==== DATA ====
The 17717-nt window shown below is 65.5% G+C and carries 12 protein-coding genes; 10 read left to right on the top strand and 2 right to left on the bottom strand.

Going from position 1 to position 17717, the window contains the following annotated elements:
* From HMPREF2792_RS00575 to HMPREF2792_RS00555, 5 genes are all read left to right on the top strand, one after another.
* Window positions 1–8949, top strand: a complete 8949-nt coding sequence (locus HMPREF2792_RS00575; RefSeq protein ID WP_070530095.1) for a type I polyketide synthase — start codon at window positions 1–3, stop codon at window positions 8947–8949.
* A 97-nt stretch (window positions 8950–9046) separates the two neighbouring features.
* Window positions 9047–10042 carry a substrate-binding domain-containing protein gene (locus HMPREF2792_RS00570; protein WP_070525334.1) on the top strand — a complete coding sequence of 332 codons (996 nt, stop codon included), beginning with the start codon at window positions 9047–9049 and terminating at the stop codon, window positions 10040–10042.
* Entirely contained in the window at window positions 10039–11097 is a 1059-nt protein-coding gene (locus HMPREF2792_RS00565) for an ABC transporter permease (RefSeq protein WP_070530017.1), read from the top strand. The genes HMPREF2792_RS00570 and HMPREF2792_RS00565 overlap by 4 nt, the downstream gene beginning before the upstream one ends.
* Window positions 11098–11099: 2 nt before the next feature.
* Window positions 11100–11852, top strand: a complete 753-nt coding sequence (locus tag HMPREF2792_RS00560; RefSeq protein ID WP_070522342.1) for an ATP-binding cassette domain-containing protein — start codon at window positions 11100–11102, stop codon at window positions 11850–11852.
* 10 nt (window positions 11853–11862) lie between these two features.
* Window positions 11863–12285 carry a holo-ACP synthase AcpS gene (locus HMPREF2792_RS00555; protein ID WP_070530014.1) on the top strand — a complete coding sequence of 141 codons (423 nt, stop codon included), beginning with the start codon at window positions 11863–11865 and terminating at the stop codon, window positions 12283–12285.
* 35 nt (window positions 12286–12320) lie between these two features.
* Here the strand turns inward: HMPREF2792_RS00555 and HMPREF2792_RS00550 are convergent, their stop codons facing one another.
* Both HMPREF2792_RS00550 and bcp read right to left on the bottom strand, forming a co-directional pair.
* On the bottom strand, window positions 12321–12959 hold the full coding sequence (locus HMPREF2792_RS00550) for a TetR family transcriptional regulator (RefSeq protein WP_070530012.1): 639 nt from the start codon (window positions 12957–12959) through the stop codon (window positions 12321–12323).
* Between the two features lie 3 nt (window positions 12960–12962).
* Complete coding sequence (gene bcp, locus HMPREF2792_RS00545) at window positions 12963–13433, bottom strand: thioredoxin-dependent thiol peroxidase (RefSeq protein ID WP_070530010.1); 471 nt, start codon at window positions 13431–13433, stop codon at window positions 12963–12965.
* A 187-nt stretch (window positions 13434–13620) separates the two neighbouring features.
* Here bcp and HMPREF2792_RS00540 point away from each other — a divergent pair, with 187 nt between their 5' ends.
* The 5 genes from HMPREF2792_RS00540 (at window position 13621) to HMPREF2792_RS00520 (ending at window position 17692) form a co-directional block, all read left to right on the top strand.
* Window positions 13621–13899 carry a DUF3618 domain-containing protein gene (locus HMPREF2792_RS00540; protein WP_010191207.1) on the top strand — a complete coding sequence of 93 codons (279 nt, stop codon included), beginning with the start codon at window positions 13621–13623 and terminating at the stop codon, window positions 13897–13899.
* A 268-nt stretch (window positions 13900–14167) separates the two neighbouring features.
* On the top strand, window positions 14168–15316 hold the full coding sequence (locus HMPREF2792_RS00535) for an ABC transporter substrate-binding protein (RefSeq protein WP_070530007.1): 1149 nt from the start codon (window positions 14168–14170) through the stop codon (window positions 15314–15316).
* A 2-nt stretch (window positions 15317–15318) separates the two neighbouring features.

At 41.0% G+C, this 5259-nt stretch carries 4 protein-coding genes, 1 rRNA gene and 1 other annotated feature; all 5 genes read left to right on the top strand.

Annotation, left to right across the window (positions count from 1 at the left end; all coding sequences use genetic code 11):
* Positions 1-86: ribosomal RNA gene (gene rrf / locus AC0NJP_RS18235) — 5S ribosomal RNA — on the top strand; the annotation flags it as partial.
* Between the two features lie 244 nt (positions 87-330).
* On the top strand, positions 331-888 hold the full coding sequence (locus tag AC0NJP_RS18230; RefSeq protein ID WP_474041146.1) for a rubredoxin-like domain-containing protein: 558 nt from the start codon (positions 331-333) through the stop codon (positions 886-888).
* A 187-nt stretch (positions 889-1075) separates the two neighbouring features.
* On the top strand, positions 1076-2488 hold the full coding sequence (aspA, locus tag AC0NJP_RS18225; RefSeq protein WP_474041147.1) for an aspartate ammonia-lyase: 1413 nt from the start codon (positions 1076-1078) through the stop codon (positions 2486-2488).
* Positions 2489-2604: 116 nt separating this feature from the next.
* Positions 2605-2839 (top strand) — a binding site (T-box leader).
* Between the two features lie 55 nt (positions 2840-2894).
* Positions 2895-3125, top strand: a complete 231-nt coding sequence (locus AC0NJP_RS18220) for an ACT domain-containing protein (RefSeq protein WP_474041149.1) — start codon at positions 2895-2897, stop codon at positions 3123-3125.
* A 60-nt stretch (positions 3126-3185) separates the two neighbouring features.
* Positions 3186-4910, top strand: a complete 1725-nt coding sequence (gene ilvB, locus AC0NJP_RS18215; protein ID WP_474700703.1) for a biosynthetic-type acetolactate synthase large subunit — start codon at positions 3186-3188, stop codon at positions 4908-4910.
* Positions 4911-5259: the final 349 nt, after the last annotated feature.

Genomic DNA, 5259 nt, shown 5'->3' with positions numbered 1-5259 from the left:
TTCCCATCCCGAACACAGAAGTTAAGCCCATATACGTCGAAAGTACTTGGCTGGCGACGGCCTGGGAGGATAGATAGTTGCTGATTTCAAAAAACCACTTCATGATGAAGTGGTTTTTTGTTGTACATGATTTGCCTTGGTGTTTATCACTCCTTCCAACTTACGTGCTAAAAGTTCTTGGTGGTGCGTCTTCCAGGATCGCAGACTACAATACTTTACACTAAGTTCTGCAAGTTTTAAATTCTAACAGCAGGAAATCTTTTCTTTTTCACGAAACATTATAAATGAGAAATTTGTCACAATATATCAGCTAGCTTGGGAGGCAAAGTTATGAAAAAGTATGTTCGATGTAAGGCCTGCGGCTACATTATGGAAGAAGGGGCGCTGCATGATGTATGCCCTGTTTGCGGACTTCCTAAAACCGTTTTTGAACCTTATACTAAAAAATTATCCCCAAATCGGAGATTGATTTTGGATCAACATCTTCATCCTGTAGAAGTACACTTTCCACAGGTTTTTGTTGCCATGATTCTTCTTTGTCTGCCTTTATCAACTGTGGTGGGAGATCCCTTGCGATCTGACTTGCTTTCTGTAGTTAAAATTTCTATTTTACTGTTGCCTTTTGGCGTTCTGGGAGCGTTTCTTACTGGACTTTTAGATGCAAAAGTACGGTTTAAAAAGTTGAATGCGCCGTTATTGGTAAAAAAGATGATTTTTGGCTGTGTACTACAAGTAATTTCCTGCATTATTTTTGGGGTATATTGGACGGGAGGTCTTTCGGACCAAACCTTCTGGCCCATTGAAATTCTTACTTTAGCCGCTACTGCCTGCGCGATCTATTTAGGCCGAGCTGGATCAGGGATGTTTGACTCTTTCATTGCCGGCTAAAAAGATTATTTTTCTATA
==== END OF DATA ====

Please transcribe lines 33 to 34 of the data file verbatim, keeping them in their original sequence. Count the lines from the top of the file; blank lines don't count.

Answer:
* Positions 2605-2839 (top strand) — a binding site (T-box leader).
* Between the two features lie 55 nt (positions 2840-2894).